Glass has a habit of retaining the elements that enter it, while screen releases them. Heat is not an exception to this rule. Depending on your area, this can be a good thing or a bad thing. If your home is 72 to 75 degrees, a single lamp on a screen enclosure will suffice to meet your temperature range. Do the same thing with glass, and the enclosure may overheat. But in cooler climates, that extra heat is more advantage than liability.
So, the battle between glass and screen is not as clean-cut as many people prefer to assume. Your decision should have a basis of climate: Think of the environment your home offers, compared to the environment a Veiled Chameleon requires. Which enclosure will make the conditions easiest to achieve?
Making Your Own Veiled Chameleon Cage
Don't think commercial Veiled Chameleon habitats are suited for you? If you have ever thought, "I can make a cube as well as any manufacturer," this section is for you. Custom Veiled Chameleon terrarium setups hold endless potentials; build an elaborate centerpiece for your living room, or a functional habitat to fit snugly into a corner. Instead of settling for sub-par or over-priced, pull out some tools and get creative!
Before starting any project—regardless of the complexity—it is necessary to craft a solid plan: Map out your reptile's needs, your budget, and your skill set. Make sure to consider the cleaning and maintenance of the cage. Then, calculate which materials are best used. Options that work on your side could just as easily turn against you. Wood can rot, plastic can melt, exposed screen risks injury, and glass is expensive and difficult to work with. Be thoughtful, thorough, and cautious while building a custom Veiled Chameleon enclosure.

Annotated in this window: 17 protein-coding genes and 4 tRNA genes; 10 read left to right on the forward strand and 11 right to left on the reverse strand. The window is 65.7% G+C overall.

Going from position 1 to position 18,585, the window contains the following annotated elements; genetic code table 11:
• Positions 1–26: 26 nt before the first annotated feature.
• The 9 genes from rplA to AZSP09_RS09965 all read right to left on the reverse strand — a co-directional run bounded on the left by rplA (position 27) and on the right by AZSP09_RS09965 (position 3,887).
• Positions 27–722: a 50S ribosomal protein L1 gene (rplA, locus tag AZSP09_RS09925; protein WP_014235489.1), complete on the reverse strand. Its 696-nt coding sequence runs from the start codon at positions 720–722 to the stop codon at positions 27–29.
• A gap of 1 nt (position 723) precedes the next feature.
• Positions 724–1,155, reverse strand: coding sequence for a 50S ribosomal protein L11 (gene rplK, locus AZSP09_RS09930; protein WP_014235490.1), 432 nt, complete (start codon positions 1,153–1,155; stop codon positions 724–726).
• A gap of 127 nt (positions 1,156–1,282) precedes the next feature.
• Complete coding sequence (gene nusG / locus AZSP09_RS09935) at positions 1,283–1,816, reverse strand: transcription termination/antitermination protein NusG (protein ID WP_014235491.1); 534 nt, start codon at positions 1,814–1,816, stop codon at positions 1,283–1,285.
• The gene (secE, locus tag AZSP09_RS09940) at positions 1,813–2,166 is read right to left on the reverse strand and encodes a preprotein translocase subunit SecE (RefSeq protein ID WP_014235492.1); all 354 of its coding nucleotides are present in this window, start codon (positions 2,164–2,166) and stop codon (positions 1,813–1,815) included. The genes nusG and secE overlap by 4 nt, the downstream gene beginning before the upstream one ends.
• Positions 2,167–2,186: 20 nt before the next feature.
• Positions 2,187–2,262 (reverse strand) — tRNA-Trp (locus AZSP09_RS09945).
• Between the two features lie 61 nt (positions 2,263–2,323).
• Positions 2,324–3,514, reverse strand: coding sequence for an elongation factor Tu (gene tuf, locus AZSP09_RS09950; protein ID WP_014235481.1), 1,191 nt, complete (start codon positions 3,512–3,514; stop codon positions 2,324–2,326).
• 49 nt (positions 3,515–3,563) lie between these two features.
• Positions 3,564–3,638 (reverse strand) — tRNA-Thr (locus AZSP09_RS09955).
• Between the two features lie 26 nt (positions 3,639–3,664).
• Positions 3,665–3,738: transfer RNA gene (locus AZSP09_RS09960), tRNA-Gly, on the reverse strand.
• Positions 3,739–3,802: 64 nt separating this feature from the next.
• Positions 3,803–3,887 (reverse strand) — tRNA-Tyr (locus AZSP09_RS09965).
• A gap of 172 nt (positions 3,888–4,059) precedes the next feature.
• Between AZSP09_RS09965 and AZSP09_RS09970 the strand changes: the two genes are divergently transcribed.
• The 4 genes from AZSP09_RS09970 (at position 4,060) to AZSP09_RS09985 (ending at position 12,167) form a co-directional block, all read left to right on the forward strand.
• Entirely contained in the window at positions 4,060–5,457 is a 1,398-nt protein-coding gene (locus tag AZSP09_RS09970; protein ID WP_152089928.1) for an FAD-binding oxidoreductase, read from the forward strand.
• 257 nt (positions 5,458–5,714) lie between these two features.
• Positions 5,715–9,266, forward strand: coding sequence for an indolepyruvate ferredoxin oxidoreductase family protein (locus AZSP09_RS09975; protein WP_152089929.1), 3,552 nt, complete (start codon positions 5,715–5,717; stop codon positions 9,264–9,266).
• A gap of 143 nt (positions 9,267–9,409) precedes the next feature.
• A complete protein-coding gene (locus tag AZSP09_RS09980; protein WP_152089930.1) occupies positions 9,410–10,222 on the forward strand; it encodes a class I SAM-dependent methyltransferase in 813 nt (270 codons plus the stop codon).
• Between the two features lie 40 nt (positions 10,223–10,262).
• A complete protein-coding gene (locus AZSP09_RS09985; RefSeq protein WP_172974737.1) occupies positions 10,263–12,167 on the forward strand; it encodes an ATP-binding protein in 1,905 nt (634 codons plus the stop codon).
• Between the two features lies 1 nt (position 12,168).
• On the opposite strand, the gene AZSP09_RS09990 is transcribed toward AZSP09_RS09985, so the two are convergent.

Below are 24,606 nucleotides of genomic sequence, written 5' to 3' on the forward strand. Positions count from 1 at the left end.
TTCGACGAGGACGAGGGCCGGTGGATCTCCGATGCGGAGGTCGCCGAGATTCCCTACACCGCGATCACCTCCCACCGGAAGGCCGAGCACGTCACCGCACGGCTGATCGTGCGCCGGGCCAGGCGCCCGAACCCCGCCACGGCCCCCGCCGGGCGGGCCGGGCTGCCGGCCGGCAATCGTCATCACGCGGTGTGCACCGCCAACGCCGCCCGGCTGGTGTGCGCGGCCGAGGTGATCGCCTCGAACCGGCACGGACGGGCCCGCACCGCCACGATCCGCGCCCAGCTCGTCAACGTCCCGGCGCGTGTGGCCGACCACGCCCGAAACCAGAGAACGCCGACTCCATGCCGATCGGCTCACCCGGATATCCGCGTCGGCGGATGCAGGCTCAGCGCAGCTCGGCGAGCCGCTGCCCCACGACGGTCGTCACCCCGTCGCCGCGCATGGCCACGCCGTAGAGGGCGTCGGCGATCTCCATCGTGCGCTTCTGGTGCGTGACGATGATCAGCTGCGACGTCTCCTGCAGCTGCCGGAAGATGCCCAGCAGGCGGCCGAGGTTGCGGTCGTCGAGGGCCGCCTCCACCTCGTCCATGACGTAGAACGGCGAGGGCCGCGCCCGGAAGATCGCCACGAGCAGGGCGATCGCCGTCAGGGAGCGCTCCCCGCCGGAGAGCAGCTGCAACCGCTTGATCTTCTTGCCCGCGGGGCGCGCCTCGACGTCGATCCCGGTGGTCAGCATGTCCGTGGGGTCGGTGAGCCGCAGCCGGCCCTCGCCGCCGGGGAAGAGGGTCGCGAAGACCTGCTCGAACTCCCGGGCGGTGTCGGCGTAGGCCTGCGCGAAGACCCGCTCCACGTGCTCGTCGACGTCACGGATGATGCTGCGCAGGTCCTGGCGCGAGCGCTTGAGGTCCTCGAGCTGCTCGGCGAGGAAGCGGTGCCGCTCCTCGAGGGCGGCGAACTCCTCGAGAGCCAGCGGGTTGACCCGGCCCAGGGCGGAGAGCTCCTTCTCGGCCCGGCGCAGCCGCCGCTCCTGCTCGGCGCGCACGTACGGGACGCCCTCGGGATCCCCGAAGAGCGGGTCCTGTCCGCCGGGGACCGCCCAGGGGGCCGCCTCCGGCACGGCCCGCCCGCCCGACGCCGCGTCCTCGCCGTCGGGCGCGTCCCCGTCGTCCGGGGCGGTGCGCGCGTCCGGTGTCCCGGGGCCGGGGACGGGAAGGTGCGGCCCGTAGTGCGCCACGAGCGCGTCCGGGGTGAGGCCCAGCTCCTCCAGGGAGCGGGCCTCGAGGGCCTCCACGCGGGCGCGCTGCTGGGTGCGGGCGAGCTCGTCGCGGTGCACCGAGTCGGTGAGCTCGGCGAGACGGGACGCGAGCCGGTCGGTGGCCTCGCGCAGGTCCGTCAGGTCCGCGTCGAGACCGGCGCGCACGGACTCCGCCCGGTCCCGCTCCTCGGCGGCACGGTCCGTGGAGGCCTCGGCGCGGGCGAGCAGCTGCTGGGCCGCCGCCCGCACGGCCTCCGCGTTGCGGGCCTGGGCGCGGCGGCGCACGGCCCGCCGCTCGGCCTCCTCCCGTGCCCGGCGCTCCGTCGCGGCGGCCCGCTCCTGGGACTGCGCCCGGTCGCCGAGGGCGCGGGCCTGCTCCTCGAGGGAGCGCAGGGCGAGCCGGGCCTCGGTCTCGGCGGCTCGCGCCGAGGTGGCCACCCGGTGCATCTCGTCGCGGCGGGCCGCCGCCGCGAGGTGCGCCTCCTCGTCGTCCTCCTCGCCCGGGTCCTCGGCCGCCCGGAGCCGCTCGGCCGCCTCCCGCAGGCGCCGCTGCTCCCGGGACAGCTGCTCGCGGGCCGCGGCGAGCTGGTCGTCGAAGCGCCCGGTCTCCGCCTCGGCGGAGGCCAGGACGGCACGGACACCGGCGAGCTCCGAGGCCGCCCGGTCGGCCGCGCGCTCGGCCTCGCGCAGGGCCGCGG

Stressed Out Veiled Chameleons ? - A Good Place For The Tank
Keeping your Veiled Chameleon comfortable is more than a matter of setup. Chameleons are notorious for stress sensitivity. Many sudden, unfortunate deaths have resulted from ignorance of chameleon behavior and psychology. Nobody can read their chameleon's mind, but behavior clues are obvious to those who look. Common signs of stress include pacing the cage, reduced appetite, a dark coloration (or stress marks), etc. Pinpointing the cause of these behaviors is, unfortunately, like playing a guessing game. Make changes to their environment, one after the other, until stress ceases. I suggest moving the cage to a quiet location, providing more shelter for hiding, and keeping other animal's out of it's view. A common stresser is rooted in the Veiled Chameleon's natural solidarity. Never house multiple lizards in the same cage or within view of each other. Enduring the long-term stress of having no escape from an territorial opponent, will cause the decline of an other-wise healthy animal. Fighting, respiratory problems, and unexpected death are the consequences of forcing Veiled Chameleons to live communally.
If you think you can't survive without electricity, imagine what it is like to be physically dependent on the light bulbs hanging from your ceiling. This is the reality for our cold blooded pets. From calcium absorption to thermoregulation, the functions of a reptile's body require a spectrum of lighting to work. An in-depth understanding of lights is essential to the success and well being of your Veiled Chameleon. So, what exactly is the difference between a regular light bulb and a bulb created specifically for our scaly friends?
Imagine what it is like to be physically dependent on the light bulbs hanging from your ceiling. Do your research properly! #reptilecare